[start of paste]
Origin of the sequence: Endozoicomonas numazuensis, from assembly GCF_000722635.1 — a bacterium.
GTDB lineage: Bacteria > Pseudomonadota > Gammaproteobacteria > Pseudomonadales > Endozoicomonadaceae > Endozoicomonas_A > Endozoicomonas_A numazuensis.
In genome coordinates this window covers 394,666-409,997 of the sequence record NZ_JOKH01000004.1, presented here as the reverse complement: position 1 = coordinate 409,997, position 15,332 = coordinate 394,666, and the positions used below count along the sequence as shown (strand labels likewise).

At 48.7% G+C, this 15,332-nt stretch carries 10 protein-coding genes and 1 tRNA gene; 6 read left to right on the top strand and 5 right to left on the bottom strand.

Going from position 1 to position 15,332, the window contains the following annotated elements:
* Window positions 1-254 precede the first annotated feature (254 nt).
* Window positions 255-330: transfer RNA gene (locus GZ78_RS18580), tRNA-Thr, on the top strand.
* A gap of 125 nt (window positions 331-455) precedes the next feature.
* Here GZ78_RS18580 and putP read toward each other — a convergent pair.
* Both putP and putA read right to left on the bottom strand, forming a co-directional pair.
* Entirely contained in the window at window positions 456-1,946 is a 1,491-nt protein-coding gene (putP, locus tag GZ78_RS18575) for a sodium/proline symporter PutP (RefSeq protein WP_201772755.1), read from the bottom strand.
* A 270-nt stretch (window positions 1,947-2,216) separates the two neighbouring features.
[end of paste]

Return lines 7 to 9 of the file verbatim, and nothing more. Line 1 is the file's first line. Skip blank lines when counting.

* Window positions 255-330: transfer RNA gene (locus GZ78_RS18580), tRNA-Thr, on the top strand.
* A gap of 125 nt (window positions 331-455) precedes the next feature.
* Here GZ78_RS18580 and putP read toward each other — a convergent pair.